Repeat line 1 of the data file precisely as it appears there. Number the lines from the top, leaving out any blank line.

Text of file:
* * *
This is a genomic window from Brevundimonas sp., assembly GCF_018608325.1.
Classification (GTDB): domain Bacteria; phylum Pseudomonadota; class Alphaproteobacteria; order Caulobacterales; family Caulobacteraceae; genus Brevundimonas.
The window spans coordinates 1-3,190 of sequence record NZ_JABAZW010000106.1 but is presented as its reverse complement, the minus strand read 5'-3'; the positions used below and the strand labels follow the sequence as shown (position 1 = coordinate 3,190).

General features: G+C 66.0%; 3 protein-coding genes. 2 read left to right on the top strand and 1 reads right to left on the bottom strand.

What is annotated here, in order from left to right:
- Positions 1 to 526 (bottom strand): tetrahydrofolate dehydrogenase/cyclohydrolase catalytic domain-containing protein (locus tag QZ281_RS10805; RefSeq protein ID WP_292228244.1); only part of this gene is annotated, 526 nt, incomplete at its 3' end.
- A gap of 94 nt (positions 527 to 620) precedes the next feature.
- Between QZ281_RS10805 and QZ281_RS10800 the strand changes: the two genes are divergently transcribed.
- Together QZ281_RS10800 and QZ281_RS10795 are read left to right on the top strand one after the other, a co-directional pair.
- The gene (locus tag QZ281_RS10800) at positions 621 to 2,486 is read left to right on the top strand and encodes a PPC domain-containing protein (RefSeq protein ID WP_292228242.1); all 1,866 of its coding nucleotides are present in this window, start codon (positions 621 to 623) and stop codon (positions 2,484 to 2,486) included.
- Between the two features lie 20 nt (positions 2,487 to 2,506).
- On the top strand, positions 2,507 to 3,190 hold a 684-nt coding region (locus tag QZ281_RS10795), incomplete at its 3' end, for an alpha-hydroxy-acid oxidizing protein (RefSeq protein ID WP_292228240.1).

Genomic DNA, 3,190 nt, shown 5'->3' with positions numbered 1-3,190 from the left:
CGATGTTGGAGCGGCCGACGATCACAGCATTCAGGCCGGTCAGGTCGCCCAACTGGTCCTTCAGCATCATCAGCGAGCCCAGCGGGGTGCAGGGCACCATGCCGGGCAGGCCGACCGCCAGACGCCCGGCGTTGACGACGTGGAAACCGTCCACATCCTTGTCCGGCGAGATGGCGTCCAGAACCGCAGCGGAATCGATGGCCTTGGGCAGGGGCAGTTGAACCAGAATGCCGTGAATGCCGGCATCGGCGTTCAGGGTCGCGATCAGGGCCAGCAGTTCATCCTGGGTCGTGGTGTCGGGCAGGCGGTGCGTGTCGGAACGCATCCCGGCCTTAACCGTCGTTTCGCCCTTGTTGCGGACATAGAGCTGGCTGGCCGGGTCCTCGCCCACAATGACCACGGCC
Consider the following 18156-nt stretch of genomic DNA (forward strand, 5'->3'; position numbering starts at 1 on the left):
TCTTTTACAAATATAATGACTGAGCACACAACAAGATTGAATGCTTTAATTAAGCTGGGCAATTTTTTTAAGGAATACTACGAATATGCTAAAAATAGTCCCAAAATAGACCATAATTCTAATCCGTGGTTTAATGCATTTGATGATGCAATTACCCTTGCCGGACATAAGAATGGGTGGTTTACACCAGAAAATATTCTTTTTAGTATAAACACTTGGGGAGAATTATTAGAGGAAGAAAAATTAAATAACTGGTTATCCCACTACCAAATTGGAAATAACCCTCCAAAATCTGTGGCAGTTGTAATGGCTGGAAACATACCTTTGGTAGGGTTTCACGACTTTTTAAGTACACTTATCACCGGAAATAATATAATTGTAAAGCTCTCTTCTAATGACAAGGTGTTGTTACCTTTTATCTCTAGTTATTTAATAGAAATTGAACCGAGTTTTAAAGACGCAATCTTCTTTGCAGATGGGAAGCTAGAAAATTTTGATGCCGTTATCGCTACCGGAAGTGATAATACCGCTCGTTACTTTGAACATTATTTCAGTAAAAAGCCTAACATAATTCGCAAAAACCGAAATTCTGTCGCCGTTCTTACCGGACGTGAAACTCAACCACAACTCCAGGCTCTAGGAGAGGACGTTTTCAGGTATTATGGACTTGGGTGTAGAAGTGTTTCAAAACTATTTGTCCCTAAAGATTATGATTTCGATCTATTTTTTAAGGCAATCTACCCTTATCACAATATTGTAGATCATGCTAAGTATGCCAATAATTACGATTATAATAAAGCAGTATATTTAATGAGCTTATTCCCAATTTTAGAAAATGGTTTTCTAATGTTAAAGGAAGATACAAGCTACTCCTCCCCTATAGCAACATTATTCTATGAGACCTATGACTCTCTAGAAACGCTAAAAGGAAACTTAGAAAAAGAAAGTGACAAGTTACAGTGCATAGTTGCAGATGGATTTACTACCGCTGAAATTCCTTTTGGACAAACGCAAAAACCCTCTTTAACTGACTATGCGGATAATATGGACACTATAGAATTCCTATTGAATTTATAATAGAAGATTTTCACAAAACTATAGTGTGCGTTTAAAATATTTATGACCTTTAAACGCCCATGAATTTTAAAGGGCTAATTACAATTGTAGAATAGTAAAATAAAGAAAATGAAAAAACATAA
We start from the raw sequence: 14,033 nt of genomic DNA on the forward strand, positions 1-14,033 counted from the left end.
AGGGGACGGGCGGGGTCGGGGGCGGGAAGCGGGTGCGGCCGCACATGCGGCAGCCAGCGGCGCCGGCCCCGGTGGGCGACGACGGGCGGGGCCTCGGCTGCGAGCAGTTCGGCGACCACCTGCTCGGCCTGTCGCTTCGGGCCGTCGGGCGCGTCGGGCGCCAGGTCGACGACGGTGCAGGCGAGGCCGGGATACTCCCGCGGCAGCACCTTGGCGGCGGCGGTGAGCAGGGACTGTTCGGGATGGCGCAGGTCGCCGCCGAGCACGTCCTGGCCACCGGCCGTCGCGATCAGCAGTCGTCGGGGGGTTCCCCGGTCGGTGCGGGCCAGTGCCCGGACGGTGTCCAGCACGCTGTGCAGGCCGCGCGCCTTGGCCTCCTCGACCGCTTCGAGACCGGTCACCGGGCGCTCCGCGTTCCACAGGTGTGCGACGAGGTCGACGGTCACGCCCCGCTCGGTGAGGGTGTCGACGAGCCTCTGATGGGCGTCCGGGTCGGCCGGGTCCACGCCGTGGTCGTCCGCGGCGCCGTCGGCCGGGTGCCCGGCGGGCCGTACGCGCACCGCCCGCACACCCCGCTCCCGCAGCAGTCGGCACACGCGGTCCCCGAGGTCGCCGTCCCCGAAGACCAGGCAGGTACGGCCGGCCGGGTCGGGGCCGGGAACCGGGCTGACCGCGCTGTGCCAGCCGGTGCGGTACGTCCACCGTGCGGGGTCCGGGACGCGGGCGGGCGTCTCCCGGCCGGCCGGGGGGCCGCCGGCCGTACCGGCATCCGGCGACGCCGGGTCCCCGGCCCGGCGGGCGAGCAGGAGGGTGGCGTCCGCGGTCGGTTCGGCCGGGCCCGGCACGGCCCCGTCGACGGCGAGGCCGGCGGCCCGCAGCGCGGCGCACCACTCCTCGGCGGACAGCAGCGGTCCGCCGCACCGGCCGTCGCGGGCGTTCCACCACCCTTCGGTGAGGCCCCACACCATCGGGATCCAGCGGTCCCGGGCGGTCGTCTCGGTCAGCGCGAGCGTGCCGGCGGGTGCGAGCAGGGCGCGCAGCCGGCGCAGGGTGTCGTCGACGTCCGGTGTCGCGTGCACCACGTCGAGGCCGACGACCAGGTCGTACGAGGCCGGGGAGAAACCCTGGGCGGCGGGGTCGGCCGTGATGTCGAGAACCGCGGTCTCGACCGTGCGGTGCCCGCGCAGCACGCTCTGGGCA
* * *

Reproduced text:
This is a genomic window from Brevundimonas sp., assembly GCF_018608325.1.